The Canada Pension Plan (CPP) and Quebec Pension Plan (QPP) are operated by the federal and provincial governments, so why would a human resources or benefits professional need to explain them to employees?
Seasoned HR professionals know many employees seek them out for information on more than just their own company’s policies and benefits. The CPP/QPP, although government-operated, is actually an employee benefit for retired and disabled workers. The employer and employee each contribute 4.95% of the employee’s wages for this benefit.
The CPP operates in all provinces and territories except Quebec and is administered by Service Canada. The QPP is operated by Régie des rentes du Québec and is similar to the CPP. A worker might have contributions to both the CPP and QPP but will draw from either one or the other, not both.
To adequately prepare for retirement, employees need to understand what the CPP/QPP provides. Some workers over estimate what they will receive from CPP/QPP and therefore don’t appreciate the importance of private employer-sponsored pension plans and personal savings.
[Related: The Retirement Landscape E-Learning Course]
Here are some basic CPP/QPP questions and answers to help employees. The answers below are general and simplified; you can modify them to fit the specific situations of your employees.
What does the CPP/QPP do for me?
It pays you a monthly retirement benefit as long as you live. It could pay you disability benefits if you have a severe and prolonged disability prior to age 65.
When can I start collecting?
Start at the age of 65 to collect the full monthly amount. You could instead start collecting as early as the age of 60 for reduced benefits, or as late as the age of 70 for an increased amount.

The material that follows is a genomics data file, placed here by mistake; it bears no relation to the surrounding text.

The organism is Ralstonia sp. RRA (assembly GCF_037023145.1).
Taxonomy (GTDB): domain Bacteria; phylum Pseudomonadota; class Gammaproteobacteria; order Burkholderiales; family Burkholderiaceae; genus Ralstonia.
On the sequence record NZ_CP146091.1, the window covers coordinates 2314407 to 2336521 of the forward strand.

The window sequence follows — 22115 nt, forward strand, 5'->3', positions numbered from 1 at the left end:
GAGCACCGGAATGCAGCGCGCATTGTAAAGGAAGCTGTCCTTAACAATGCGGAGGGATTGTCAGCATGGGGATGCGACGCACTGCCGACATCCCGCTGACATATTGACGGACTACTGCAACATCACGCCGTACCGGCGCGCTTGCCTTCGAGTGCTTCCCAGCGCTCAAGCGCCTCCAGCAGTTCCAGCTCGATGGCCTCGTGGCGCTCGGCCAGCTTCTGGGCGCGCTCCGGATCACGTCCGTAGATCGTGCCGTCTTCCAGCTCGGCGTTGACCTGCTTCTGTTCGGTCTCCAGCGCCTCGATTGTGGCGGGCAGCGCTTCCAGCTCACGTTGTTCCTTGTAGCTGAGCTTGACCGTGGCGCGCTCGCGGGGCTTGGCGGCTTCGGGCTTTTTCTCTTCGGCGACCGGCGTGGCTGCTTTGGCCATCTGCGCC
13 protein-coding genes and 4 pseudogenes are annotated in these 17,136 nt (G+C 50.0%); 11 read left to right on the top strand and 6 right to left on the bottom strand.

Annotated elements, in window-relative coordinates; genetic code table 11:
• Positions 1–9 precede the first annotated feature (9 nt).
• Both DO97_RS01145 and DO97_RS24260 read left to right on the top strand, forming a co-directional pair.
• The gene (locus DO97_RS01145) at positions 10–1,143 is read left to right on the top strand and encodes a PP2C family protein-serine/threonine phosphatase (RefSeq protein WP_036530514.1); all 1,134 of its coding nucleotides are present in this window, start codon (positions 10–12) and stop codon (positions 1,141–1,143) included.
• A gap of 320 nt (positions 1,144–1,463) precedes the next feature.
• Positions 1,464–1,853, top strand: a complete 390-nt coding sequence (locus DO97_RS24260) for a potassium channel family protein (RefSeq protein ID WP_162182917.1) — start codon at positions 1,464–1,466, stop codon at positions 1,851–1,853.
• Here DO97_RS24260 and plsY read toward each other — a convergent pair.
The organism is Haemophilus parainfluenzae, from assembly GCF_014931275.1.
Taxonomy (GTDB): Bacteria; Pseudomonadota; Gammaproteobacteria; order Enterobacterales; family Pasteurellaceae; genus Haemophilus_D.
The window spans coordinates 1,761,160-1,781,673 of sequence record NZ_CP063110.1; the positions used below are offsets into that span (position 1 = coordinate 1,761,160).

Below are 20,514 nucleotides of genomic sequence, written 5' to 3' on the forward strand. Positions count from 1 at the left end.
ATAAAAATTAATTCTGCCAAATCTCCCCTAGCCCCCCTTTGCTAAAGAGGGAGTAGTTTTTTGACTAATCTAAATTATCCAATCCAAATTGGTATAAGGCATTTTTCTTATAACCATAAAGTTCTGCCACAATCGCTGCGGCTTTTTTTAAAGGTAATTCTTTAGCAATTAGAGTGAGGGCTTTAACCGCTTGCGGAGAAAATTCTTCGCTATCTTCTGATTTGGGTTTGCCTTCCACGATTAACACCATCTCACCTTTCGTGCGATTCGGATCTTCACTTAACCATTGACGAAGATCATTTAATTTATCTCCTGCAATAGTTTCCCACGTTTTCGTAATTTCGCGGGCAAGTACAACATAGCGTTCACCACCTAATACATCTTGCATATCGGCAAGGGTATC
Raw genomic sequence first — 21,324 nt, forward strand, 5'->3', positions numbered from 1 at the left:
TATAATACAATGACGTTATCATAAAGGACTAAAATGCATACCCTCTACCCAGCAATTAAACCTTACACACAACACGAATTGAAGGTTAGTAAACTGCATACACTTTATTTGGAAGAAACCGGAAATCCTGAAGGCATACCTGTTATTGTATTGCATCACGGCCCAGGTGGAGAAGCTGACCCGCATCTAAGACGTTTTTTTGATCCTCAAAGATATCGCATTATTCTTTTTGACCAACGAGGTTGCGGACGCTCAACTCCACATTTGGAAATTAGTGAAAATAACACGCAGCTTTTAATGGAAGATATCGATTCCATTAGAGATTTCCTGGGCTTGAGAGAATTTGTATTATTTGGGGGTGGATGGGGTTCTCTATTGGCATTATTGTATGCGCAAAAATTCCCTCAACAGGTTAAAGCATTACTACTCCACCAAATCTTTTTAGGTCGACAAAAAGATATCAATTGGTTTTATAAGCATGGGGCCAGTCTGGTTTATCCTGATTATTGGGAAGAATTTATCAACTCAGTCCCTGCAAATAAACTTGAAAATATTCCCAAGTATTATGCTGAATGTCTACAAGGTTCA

If someone starts collecting prior to age 65, but continues working, contributions to the CPP are still required until age 65. Someone collecting CPP but still working from age 65 to 70 is allowed but not required to have CPP contributions for their work. Post-retirement benefits (PRBs) based on employment earnings after retirement are calculated annually and the retiree’s CPP amount is adjusted accordingly.
How much will I receive?
CPP is intended to provide around 25% of a worker’s average earnings, but your specific amount will depend on your earnings history and the age at which you retire. In March 2016, the average monthly CPP payment for new claimants was $643.11. The maximum monthly payment was $1,092.50. Log on to the CPP website for your official estimate. In Quebec, log on to Retraite Québec.
Will my CPP/QPP start automatically when I retire?
No. You must apply for it from Service Canada or Retraite Québec.
Does my CPP/QPP affect the pension amount I get from my employer?
It depends on the employer-sponsored plan. (Insert your plan-specific answer here.)
Will my CPP/QPP income be taxable?
Is the CPP/QPP the same thing as Old Age Security (OAS)?
No. If you qualify for OAS, as most Canadians do, you can collect both your CPP/QPP and your OAS. However, OAS is not payable until age 65.
What is the CPP expansion I’m hearing about?
If the expansion becomes law, the CPP contribution rate will increase gradually over seven years starting in 2019. By 2025, you and your employer will each contribute 5.95% of your wages instead of 4.95% (up to a limit). In the future, a worker whose career contributions were at the 5.95% rate should expect monthly CPP benefits to be about one-third of average monthly lifetime earnings.
Quebec intends to propose its own version of expansion for the QPP.
Lois Gleason, CEBS
Manager, Reference/Research Services at the International Foundation
Developed by International Foundation of Employee Benefit Plans staff. This does not constitute legal advice. Consult your plan professionals for legal advice.